This kind of relates to number 7. Your doctor recommended them for a reason. You will want to take the vitamins the doctor recommends but there are some others you can consider to take on top of them. Of course, talk to your doctor first but I take biotin, enzymes, and a prenatal. Prenatals are actually awesome because they have everything you need in it plus some. Like I said, talk to your doctor first. Don’t just say “well some lady on the internet said it’s ok so…” because they will actually hate you for that.
9. People will treat you differently.
This one was hard for me to move past and somedays, I still am not over it. I like to think of myself as a nice and friendly person. I think I am pretty outgoing and chatty to just about anyone that is willing to talk to me. I’ve always been that way. Weight is one of those things that unfortunately is a “red flag” or “turn off” to people. After I started to lose weight, I noticed men specifically treating me differently. Guys I approached before my surgery who rejected me, all of a sudden were interested in me. The ego-boost was great but I got on a power trip and realized that they were only into me for the superficial reasons and I’m not ok with that. I had to stay true to myself and sadly, that meant cutting people and negativity out of my life.
10. You will have skin. Lots of it.
I’m not talking about just your normal skin, I’m talking about sagging, wrinkled, stretched, scarred, and stained skin. This is the part that no one really wants to talk about because let’s be honest, it’s gross. The hardest part about it is that it’s a constant reminder of what “used to be”. My thighs have ripples, my stomach hangs over, my arms sag, my calves jiggle; it’s just the nature of the game. I felt (and still sometimes feel) so disgusting and unattractive. There are surgeries that you can do for skin removal if that’s the route you wish to take. It takes time for your skin to shrink back. Some people will always have that loose skin and that’s perfectly ok. Just remember why you did this surgery and that you are beautiful no matter what. I know, cliche but it’s true and important to remember that.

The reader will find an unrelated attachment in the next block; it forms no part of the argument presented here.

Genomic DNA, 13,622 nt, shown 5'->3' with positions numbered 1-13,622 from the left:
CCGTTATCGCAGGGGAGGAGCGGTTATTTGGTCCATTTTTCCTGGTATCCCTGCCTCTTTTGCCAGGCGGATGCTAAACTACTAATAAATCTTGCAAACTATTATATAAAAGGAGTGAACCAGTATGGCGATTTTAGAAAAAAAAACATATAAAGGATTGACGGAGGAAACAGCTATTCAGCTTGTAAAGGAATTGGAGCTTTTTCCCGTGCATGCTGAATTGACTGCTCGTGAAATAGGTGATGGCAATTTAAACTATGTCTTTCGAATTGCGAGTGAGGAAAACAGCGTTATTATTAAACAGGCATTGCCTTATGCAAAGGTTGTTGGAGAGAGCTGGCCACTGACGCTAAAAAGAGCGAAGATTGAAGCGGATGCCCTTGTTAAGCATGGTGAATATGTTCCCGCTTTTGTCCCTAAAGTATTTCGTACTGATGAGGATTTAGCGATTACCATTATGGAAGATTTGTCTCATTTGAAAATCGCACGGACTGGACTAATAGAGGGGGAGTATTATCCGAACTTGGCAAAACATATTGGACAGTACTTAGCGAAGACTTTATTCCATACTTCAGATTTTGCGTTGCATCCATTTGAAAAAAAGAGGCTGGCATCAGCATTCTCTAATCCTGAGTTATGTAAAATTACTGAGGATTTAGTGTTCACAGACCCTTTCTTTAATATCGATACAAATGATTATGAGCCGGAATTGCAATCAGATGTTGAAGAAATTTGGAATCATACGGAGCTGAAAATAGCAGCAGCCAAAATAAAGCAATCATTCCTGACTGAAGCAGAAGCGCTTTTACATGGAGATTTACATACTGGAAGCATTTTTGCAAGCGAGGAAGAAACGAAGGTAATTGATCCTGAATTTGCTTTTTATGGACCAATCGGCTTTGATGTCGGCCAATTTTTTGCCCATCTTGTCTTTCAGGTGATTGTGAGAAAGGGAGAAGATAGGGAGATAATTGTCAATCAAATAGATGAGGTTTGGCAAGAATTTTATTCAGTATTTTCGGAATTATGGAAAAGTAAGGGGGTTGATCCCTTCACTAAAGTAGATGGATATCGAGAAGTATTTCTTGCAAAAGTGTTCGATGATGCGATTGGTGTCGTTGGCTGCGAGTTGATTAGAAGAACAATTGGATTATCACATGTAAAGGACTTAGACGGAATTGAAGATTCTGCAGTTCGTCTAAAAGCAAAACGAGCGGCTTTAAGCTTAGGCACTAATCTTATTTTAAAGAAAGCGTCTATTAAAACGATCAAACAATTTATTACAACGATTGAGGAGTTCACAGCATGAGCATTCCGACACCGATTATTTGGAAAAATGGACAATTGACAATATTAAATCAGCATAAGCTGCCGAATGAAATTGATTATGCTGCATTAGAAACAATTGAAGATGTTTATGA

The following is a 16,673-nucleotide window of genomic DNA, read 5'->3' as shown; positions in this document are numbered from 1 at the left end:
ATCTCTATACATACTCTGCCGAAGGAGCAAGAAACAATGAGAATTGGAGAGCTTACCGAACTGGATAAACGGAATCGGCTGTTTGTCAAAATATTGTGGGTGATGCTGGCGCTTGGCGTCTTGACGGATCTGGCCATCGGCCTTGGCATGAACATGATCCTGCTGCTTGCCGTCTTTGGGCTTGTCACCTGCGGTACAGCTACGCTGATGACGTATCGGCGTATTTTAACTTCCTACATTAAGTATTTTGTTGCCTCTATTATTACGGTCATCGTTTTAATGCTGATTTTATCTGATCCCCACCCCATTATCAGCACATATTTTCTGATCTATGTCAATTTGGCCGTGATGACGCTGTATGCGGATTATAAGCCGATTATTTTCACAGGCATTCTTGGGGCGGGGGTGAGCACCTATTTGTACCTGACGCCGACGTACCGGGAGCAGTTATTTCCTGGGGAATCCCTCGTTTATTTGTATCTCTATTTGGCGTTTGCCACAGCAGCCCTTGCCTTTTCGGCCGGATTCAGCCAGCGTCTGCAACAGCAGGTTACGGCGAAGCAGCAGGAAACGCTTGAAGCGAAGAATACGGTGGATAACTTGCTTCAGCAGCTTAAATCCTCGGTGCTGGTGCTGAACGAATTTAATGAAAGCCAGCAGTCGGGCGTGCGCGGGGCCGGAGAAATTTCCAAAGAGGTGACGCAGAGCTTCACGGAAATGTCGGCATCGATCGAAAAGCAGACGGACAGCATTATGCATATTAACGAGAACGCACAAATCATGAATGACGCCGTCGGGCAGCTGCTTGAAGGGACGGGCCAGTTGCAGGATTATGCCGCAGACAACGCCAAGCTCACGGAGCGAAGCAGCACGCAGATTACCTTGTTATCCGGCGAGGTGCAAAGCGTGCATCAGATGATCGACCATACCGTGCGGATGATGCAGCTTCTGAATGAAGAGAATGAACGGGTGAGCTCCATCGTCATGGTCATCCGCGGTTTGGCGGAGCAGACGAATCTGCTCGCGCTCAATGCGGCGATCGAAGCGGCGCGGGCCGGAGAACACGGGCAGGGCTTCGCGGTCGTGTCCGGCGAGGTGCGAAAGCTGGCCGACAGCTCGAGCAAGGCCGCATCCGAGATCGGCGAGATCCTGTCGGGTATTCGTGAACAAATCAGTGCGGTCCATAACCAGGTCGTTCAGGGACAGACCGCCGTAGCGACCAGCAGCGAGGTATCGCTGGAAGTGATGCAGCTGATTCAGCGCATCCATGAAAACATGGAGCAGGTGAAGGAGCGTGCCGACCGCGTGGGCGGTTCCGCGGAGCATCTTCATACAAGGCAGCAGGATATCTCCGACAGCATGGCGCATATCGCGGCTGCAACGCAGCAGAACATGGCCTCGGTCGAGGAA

11. You are going to meet so many new people and make so many new friends.
Seriously. I walked into a Victoria’s Secret and told the lady that I just lost a bunch of weight and wanted to buy something to make me feel sexy again. She congratulated me and asked me what I did and I told her all about the surgery. Turns out, the manager there had the same surgery. We traded numbers and are friends. The point is the support system is amazing. Everyone that’s had some kind of weight loss surgery is so supportive of each other. I’ve had people come to me and message me asking for advice or questions about the surgery. It’s just amazing how much support you can find post-op.
12. The most important thing is to remember that you did this surgery for you.
No one else. You have to remember what you’re putting your body through and that this is a huge change that will affect the rest of your life. You’re going to have ups and downs. You’re going to love it and hate it. You’re going to push your limits and test how far you can go with things and you’re going to fall off the wagon. Just remember that you’re not the only one who’s going through this and there are so many people out there to talk to. I honestly don’t know if I would’ve been able to make it this far without some of the people I met along the way. Take things one day at a time and enjoy the new life you’ve been given because before you know it, you’ll have the entire world at your feet. All you have to do is just take the first step.